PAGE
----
As the vision for Fusion shows, Autodesk design and manufacturing goes beyond PLM. AU gave us the opportunity to hear from EVP Design & Manufacturing Jeff Kinder and others about how they support the industry. Jeff shared a number of updates and customer stories, including how Rivian uses Fusion to develop more / faster prototypes, create real-time rendering, ensure design and manufacturability, and manufacture using CAM / CNC to machine prototype parts.
Rivian spoke as well, explaining how Fusion enables them to work on a common data model to understand if a design is manufacturable, and if not change it in the design tab and move back to the manufacturing tab. They also shared how they leverage VR / AR to eliminate early physical models using VRED. This is a great example of how Fusion is intended to work across functions. In fact, Rivian shared how Autodesk can help a manufacturer with everything from AEC for the plant to line planning and factory layout, all in the same data model. As Jeff Hammoud, Rivian Chief Design Officer, shares, Fusion provides “seamless data sharing across the organization.” This helps them rethink not just their product, but their manufacturing processes.
There is so much more to share, including a new partnership with Cadence and well-received enhancements to existing products like Vault with numerous user-driven enhancements and Inventor adding IFC in Inventor for industrialized construction and sheet metal tools. There isn’t room to share it all.
Design & Manufacturing – Supporting The Factory
One last area I want to focus on is the factory. Autodesk is the “design and make” company. Their strategy goes beyond engineering to the plant. They’ve extended their factory planning and manufacturing portfolio by partnering with CloudNC for AI toolpaths and acquiring a factory simulation solution to extend their ability to help manufacturing engineers understand factory flow and bottlenecks. Beyond that, it will be very interesting to see what they do with Prodsmart and how they evolve to support plant operations. I asked Steve Hooper, VP Product Development, about future for manufacturing planning and execution. He mentioned that they already have capabilities for manufacturing engineers / process planners, from the plant / facility design, 1D planning, factory design, CAM, and CNC. He explained that he does see going deeper to support others who are left out of factory technology and need a digital thread solution that extends to lines, workcells, and workers. We’ll be watching this space.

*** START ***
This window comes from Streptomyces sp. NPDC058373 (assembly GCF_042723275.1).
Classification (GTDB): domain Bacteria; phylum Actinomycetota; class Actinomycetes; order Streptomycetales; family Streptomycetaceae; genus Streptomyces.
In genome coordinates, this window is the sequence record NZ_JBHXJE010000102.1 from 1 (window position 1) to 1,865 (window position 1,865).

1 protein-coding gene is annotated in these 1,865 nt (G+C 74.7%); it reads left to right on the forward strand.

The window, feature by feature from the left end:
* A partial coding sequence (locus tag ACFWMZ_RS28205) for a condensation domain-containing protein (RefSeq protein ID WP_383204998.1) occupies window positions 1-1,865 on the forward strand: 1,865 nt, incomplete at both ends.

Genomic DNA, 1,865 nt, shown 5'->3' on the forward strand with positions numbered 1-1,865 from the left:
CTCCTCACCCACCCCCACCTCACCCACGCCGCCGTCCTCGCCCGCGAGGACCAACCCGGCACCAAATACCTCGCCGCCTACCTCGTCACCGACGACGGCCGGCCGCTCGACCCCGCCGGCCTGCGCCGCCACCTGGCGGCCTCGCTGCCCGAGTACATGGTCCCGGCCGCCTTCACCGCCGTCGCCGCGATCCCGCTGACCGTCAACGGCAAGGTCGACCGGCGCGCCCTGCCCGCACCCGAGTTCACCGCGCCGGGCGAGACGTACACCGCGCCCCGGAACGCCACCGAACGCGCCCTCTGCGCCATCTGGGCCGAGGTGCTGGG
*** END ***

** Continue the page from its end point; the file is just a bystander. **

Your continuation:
Architecture, Engineering, Design, and Construction (AEC)
We also heard from Amy Bunszel, EVP of AEC Design and Jim Lynch Senior VP, GM of Autodesk Construction Solutions. In a similar way to manufacturing, supporting AEC is all about the data. Autodesk continues to invest in BIM, with industry-leading Revit solution moving to Forma, their industry cloud for AEC. As Amy explains, “Forma is AI-powered design.” Autodesk shared some great examples of using AI in AEC to test different concepts, showing the impact of designs on sunlight, noise, and solar array positioning, and shared that these kinds of capabilities will eventually cover the entire BIM process.
Autodesk has a leading position in AEC and there is much more to share, but I’m going to limit my commentary to one more exciting update related to the the intersection of D&M and AEC, industrialized construction. There was a very interesting presentation and exhibit from Factory OS sharing how they use Forma for sustainable modular construction, working collaboratively in the cloud , around a common language and drawings. The parallels with Fusion are noticeable, and both supported by Autodesk Platform.
Autodesk Platform Services
Sitting behind the industry solutions for manufacturing, AEC, and media & entertainment is the Autodesk Platform. As announced at AU last year, The Forge platform is now Autodesk Platform Services (APS). APS is a significant investment in the future, shared across all industries. They’ve taken a data-centric approach with a granular data model, interoperable apps, and APIs on the cloud. Autodesk took this approach early and started from the ground up with the fundamentals. Autodesk shared some updates including continued investment in APIs and Autodesk Docs, offering cloud document management and a common data environment (CDE). Autodesk is extending what is already one of the most advanced platform strategies. Again, this is a space to watch as the Autodesk Platform continues to mature and offer comparable capabilities on a cloud platform.
There is a lot that I’ve left out, but I hope this gives you an idea of what we took away from the event. Thank you to Jason Love, Christa Prokos, and the entire Autodesk University team for coordinating our AU2023 experience and putting together such great learning opportunities.